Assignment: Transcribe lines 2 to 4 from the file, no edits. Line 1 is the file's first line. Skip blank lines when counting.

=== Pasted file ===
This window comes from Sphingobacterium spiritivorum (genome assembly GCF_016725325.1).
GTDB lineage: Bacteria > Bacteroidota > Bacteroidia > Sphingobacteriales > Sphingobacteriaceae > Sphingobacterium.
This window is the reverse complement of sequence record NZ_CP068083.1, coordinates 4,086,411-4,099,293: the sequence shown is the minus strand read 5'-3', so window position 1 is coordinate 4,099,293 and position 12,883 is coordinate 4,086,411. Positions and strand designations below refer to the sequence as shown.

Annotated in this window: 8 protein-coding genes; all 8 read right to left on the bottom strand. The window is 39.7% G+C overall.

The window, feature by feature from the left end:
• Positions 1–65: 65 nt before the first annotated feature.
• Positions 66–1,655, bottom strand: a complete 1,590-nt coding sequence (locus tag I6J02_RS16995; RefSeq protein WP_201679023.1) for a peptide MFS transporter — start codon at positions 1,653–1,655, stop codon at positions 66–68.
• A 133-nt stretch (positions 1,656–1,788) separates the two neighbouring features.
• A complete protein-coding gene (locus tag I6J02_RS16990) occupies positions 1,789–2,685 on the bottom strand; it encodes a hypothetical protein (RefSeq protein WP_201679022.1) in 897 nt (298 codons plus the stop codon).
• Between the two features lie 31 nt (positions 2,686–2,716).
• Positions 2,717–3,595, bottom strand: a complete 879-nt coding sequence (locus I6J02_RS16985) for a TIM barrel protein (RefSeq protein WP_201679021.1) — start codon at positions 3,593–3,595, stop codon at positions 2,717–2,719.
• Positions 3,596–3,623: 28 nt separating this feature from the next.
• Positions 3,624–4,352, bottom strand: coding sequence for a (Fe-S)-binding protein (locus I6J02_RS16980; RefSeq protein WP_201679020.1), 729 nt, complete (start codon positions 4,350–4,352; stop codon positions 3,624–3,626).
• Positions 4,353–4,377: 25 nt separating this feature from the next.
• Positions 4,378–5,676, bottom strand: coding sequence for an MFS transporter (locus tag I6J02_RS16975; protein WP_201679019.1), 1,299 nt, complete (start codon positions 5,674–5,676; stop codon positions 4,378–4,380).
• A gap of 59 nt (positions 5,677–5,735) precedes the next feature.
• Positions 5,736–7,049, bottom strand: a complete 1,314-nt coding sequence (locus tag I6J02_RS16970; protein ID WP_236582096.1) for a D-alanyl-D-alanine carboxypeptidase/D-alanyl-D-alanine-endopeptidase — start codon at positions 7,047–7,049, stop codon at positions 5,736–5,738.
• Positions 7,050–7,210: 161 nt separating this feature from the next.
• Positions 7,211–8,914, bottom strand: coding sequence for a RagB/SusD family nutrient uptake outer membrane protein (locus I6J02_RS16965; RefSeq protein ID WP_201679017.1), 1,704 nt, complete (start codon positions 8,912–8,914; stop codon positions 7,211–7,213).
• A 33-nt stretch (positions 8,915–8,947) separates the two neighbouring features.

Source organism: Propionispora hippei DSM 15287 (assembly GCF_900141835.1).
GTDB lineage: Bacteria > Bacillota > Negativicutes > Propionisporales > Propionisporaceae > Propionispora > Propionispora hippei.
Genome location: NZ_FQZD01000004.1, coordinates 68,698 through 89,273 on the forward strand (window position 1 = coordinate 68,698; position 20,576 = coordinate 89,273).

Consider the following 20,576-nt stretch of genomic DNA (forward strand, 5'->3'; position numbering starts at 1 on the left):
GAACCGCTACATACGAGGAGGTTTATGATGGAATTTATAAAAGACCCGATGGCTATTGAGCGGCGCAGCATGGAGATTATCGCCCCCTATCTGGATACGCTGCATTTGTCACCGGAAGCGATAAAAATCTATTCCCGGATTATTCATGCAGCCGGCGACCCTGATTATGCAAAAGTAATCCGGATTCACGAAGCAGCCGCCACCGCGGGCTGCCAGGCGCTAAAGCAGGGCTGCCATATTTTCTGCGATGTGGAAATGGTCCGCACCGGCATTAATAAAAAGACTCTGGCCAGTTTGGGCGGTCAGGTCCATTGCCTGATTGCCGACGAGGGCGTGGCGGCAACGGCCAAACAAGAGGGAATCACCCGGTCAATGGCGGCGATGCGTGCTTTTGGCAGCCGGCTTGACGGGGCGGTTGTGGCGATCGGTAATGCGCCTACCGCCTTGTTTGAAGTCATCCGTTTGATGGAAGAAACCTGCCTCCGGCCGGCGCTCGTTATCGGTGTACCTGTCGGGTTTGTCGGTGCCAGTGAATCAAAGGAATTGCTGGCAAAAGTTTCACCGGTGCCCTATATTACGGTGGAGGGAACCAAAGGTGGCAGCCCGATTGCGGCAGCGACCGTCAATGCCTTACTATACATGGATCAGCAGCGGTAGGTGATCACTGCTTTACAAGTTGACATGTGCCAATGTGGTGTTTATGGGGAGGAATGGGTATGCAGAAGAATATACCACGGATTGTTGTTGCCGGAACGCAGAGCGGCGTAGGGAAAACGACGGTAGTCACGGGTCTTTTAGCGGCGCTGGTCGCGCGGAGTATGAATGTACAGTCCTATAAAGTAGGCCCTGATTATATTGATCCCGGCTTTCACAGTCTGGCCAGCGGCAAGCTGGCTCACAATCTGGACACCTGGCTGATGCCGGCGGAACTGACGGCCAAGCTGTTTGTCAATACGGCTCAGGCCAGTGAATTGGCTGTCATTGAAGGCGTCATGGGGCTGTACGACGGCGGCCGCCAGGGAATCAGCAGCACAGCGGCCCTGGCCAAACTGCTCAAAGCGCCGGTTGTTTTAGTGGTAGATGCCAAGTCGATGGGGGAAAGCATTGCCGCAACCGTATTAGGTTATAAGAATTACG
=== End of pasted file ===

GTDB lineage: Bacteria > Bacteroidota > Bacteroidia > Sphingobacteriales > Sphingobacteriaceae > Sphingobacterium.
This window is the reverse complement of sequence record NZ_CP068083.1, coordinates 4,086,411-4,099,293: the sequence shown is the minus strand read 5'-3', so window position 1 is coordinate 4,099,293 and position 12,883 is coordinate 4,086,411. Positions and strand designations below refer to the sequence as shown.

Annotated in this window: 8 protein-coding genes; all 8 read right to left on the bottom strand. The window is 39.7% G+C overall.